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Mixing ItDiversity in World War Two Britain$
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Wendy Webster

Print publication date: 2018

Print ISBN-13: 9780198735762

Published to Oxford Scholarship Online: February 2018

DOI: 10.1093/oso/9780198735762.001.0001

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PRINTED FROM OXFORD SCHOLARSHIP ONLINE (www.oxfordscholarship.com). (c) Copyright Oxford University Press, 2019. All Rights Reserved. An individual user may print out a PDF of a single chapter of a monograph in OSO for personal use. date: 17 October 2019

1940

1940

Chapter:
(p.27) 1 1940
Source:
Mixing It
Author(s):

Wendy Webster

Publisher:
Oxford University Press
DOI:10.1093/oso/9780198735762.003.0002

This chapter focuses on the different groups that arrived in Britain in 1940—mainly from the British Empire and the European continent. Journeys to Britain were often daring, improvised, and dangerous. In mid-1940, when an imminent invasion of Britain was widely expected, there was a climate of intense hostility to foreigners. The British government introduced a policy of mass internment of people of enemy nationality, but hostility was often directed at all foreigners in Britain, regardless of nationality, with suspicions that they were acting as spies and fifth columnists. In contrast, there was often a warm welcome for those arriving in military uniform and they featured prominently in British propaganda which emphasized a war fought by allies, not Britain standing alone. The chapter argues that by the end of 1940, the climate of intense hostility to foreigners had begun to change.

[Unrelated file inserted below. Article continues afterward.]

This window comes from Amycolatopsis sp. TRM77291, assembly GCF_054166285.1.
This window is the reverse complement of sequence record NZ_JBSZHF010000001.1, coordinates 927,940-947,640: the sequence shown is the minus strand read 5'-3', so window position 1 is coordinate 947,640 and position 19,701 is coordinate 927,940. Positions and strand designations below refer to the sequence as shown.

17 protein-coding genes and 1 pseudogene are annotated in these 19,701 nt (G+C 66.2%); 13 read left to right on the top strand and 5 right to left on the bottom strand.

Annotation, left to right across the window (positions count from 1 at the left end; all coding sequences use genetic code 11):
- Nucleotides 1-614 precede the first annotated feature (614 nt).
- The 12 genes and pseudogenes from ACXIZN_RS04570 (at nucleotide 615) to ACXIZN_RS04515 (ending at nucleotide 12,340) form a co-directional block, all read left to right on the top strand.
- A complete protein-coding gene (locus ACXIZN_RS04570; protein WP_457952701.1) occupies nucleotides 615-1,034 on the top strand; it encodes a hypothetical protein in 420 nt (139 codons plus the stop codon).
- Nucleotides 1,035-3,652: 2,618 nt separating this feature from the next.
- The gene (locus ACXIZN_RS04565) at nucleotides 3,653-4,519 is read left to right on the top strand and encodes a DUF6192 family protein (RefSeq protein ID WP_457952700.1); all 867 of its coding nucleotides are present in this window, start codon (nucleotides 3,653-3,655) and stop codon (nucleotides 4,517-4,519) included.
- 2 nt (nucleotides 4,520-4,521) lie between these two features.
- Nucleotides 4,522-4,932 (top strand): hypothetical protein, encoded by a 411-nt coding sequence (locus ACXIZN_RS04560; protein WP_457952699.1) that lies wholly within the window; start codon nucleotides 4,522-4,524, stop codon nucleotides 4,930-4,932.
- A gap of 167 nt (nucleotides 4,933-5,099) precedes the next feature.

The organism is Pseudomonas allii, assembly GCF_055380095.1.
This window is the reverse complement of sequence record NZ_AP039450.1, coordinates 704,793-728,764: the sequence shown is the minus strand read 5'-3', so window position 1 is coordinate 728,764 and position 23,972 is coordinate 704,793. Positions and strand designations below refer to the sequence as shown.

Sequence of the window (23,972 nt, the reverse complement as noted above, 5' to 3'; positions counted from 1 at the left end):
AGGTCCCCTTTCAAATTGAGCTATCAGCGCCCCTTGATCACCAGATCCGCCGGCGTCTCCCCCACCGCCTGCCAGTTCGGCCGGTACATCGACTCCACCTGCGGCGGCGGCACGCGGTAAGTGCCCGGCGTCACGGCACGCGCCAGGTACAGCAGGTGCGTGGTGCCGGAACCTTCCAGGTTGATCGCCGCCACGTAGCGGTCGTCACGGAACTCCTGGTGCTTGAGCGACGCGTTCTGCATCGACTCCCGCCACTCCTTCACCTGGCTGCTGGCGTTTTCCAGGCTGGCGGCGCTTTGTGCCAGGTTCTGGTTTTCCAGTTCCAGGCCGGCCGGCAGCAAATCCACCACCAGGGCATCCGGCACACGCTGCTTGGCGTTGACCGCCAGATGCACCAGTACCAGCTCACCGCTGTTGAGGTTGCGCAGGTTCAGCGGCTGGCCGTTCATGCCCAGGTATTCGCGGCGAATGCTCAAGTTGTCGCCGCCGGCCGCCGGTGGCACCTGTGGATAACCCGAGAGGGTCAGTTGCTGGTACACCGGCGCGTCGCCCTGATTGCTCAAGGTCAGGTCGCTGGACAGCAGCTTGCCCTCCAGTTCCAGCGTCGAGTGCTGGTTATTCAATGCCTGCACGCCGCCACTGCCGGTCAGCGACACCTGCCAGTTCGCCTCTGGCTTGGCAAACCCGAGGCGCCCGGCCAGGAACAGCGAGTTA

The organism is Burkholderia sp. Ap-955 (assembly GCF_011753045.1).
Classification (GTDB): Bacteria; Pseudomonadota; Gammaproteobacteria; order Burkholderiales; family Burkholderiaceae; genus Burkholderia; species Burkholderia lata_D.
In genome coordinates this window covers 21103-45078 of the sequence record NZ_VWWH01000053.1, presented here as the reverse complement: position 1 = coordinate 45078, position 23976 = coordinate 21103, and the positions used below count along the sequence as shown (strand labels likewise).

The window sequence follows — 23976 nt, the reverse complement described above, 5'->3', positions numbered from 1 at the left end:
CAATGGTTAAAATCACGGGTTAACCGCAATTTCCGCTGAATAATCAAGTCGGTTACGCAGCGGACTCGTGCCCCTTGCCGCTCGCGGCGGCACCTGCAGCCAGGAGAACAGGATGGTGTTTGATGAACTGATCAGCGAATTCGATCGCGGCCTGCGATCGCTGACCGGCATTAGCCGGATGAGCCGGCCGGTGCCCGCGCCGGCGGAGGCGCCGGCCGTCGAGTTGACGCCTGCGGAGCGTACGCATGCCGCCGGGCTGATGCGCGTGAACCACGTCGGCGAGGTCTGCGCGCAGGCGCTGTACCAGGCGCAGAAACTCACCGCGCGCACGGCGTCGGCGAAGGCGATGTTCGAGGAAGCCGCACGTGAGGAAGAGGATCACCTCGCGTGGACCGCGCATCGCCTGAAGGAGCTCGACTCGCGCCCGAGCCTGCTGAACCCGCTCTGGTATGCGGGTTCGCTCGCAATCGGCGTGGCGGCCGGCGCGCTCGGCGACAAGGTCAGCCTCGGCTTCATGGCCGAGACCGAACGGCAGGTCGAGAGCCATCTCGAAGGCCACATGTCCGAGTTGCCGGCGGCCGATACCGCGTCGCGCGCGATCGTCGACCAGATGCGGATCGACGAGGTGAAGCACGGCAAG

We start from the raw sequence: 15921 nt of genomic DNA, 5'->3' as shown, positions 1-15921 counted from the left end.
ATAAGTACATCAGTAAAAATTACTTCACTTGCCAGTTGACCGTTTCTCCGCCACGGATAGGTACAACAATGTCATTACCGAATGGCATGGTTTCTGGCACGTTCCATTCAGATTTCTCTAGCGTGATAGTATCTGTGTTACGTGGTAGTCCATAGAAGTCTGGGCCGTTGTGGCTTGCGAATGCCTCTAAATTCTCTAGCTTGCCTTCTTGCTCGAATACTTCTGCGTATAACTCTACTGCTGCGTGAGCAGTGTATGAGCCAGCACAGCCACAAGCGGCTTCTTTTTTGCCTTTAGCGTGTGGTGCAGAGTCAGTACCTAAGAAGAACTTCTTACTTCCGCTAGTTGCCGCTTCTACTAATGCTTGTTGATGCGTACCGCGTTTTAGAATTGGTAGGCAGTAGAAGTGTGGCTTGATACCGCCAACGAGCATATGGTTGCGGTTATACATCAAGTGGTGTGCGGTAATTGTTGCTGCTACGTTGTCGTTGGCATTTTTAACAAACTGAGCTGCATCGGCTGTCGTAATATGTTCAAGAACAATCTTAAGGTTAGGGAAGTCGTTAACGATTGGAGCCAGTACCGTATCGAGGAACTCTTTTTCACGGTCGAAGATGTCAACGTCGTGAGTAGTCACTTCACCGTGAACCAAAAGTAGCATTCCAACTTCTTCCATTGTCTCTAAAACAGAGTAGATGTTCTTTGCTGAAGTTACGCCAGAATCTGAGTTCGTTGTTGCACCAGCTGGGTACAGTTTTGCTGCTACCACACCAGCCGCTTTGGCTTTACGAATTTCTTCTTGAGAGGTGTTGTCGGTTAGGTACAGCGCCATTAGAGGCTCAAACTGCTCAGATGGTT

Keywords:   multinational, Dunkirk, Operation Aerial, Arandora Star, fifth columnist, mass internment, enemy aliens, refugee, military uniform, Britain stands alone

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